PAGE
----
• Laura says

      Right on the ketchup thing.
      And you know, it’s not so much that everyone wants everyone else to have a kid that bothers me as it is that there’s no air time for people who don’t. No evidence in the media, no glowingly childless celebs, not enough people to look to and say, “See? You can be happy without kids. They are.”

    • Visitor says

      I am so glad you mentioned the heaven- hell thing. The fact is, Jesus said most people are going to hell (in Matthew)… so, you know what that means?
      That is the most important factor to consider when deciding if to have children.

  7. says

    I think babies are a cool idea. Like when my best friend grew a baby in her belly and then it came out looking like this perfect little blend of her and her hubby. They are little tiny versions of you that you can make yourself and that’s pretty awesome. But I don’t want kids.

    One reason I don’t want kids is that I don’t think I could bring kids into the world the way it is now. Another reason is that I just don’t want kids. I have a lot of goals and I really don’t think I want to put those on hold or slow myself down. I think I’d be an awesome mom and I think I’d raise some cool kids, but I really just don’t want to.

    I always find it amusing when people get defensive if you say something they’ve chosen to do isn’t for you. When I told my stepdad I could never live on his side of the island because it rains EVERY day, he got very defensive. As if my decision to live somewhere else was a direct insult to who he is. Rain isn’t for me, but it’s fine for him and that’s awesome. No need to get defensive!

    I’ve never really felt pressure to have kids, but recently my boyfriend’s mom has been asking about kids and marriage. A LOT. She thinks we’ll have cute kids and we’re both artists so it would be an artsy kid. I’m sure we would have awesome kids, but that’s not going to happen… and it’s certainly not going to happen because one of our parents wants grand babies.

    Love that you wrote about this! xo
    Stephenie Zamora recently posted…How to Overcome Your Inner Critic in Order to Create an Unbelievable Customer ExperienceMy Profile

    • Laura says

      Yep, everyone likes their choices to be validated. It would suck to live in the rain and find out that someone’s over there in the sun having more fun. No no, come live in the rain, it’s so much more rewarding!

      I’m so glad that my parents could have a grandbaby without me giving them one.

    • Laura says

      That’s right, Forleo, you tell them to be happy with their grandbooks and grandvideos! Just as easy to share as baby photos, and much more interesting to their friends.
      As you know, you inspired me with your sureness. Really helped get me off the fence, which is not a pleasant place to sit.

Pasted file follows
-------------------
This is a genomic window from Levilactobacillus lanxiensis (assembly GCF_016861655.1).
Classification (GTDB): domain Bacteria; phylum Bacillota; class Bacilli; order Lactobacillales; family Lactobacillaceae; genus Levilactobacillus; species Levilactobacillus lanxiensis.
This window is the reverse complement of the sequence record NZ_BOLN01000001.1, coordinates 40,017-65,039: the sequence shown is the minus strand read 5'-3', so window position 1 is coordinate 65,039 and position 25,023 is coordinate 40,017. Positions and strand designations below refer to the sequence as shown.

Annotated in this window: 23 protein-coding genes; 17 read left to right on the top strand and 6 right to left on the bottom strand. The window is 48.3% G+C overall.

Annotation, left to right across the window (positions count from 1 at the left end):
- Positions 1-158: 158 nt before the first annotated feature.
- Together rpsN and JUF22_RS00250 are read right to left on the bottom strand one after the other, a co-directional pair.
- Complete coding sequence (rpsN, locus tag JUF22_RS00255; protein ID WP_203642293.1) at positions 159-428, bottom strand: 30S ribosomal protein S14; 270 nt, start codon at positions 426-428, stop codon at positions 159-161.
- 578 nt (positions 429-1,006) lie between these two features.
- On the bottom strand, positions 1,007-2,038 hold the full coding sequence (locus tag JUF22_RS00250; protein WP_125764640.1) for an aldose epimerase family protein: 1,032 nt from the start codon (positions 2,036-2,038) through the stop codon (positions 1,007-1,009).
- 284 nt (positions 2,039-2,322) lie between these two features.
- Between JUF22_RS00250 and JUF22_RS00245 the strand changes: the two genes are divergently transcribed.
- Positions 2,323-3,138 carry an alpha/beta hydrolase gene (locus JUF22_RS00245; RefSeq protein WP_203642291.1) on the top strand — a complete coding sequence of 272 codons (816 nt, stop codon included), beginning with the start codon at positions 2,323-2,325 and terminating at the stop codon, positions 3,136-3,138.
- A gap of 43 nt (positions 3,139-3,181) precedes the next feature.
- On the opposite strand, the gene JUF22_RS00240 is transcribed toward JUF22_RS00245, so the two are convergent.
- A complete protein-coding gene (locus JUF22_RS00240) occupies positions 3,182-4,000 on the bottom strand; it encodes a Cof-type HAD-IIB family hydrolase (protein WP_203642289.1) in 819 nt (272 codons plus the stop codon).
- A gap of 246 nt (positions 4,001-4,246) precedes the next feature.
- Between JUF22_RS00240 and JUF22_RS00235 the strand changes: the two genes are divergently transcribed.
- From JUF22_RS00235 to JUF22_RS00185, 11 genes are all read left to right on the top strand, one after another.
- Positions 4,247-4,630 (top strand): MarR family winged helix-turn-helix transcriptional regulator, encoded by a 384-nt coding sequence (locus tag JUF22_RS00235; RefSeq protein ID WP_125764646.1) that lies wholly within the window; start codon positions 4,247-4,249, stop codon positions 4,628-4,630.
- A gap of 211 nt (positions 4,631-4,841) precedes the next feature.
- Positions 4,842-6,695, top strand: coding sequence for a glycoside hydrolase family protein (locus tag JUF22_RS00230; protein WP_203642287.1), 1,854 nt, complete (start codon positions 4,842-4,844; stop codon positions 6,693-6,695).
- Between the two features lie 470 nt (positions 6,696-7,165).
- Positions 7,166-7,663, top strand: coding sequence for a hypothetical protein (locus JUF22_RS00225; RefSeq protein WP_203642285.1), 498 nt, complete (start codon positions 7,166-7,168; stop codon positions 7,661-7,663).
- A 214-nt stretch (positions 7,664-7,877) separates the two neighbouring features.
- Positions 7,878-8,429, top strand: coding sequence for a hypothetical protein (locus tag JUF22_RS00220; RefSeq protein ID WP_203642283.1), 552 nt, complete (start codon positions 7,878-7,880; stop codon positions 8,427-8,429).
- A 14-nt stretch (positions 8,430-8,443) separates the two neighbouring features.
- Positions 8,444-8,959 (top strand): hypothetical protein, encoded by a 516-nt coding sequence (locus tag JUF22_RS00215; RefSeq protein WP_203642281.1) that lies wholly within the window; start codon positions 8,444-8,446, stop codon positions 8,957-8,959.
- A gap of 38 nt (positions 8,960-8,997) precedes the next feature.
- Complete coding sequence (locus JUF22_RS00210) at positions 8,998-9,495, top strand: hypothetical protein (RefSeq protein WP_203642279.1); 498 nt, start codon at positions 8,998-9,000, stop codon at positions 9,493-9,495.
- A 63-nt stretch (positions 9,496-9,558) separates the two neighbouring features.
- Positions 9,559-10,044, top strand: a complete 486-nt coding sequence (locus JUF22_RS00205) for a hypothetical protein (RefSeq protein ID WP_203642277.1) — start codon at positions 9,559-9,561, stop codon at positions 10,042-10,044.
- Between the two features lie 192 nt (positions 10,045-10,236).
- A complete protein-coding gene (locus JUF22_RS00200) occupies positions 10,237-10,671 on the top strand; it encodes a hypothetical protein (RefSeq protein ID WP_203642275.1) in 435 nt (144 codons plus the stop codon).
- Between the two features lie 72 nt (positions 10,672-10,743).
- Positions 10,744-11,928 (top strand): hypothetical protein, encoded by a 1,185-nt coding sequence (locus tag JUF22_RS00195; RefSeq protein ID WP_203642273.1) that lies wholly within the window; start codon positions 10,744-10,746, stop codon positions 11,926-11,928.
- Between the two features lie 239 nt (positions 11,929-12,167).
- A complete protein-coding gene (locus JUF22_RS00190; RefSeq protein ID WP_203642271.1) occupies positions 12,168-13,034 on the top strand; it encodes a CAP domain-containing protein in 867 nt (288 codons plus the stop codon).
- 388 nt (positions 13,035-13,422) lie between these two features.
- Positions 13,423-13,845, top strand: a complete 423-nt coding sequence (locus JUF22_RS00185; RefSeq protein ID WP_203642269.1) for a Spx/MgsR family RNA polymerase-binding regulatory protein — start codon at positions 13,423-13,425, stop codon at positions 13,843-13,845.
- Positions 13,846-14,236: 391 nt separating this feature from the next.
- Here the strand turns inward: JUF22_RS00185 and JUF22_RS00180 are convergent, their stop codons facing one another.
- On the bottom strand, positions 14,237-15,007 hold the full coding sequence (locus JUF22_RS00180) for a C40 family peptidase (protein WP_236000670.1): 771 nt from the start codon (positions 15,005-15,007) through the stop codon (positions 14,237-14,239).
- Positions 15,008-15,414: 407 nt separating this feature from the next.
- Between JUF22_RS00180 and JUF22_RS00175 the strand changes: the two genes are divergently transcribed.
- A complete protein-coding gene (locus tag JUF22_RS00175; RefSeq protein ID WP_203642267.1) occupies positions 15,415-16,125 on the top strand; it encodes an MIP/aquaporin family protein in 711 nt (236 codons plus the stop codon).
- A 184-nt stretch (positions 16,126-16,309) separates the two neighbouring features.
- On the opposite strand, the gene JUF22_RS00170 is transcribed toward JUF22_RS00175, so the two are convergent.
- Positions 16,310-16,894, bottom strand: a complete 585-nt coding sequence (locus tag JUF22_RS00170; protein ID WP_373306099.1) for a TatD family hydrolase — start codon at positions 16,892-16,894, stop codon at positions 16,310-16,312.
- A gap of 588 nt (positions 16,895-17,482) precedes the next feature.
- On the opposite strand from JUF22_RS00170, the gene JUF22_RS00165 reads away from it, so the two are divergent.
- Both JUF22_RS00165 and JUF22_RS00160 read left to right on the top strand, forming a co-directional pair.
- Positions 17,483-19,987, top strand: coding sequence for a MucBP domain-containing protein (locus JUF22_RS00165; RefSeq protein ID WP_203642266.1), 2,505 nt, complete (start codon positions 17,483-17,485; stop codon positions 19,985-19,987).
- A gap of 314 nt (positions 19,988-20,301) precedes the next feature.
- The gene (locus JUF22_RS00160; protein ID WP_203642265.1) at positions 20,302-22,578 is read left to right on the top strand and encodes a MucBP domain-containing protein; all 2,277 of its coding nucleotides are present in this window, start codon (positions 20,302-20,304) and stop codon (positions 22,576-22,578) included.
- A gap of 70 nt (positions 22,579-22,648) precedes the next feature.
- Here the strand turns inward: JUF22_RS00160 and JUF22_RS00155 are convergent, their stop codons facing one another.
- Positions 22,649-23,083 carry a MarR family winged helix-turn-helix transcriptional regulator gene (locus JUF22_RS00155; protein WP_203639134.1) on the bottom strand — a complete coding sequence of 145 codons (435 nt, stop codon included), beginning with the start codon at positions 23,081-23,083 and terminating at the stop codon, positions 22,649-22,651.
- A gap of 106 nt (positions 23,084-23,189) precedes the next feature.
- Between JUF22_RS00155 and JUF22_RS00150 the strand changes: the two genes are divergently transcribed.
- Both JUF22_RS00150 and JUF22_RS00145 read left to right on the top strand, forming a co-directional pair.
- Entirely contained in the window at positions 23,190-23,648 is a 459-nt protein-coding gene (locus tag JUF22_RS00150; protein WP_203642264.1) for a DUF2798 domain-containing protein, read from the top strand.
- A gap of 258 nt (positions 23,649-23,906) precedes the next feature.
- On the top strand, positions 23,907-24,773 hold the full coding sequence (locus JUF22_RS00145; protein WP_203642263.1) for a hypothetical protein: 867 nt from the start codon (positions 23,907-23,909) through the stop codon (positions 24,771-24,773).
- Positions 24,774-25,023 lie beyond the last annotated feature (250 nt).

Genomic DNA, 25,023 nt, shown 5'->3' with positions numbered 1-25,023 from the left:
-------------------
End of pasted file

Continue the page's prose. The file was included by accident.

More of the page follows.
8. says

    “I find it fascinating that when people follow a particular path because it’s the done thing, they will go to great lengths to defend their decision as rational.”- Iain said it spot on! I think the impulse is to do what everyone else is doing, because if everybody else is doing it, it must be fun and proper, and you wouldn’t want to miss out on magical, amazing, fun, would you?! Of course not. But the naturalistic fallacy is an error in logic.

    On the flip side: If we look at this from another angle, we can gain a particular insight. You see, the way people are thinking when they try to convince others to have children is kind of the same way that bloggers talk when they recommend a book they’ve read that’s completely changed their outlook on life. It’s the same way people are thinking when you go to Baskin Robins and they say oh you just HAVE to try so-and-so ice cream flavour. XYZ has brought job to their life, and I think it’s natural to want to share that with the world in the same way entrepreneurs try to turn their talents into careers. Children are life affirming and perspective changing and joy laden. I get it. How could you not want to share that? I am compassionate towards those trying to hustle their parenting lifestyles- their intentions are in the right place even if their actions make you want to punch them in the face.

    • Laura says

      I totally get that. I am a total evangelist for my favorite things – restaurants, places, TV shows, ice cream flavors (Try the caramel gelato at Otto Pizzeria).
      I think that it would be easier for people who know they don’t want kids to withstand that kind of persuasion, though, if they knew their choice was just fine, too. KWIM?

  9. says

    Great topic Laura and I’m so glad you brought it up and I LOVE your comment about how the original purpose was to have more hands in the field! It totally is a touchy subject. Ever since I got married a few years ago people ask me nonstop, “so…um…are you guys going to have kids soon?” And when I say that I’m not sure we definitely want them they look at me like I’m an evil, evil person.
    Part of me really loves the idea of living independently and spontaneously. Then I look at my relationship with my mom – she’s one of my bff’s and it would be nice to have that kind of relationship with my own kid someday. Who knows. I totally agree that for many it seems like just “something you do.”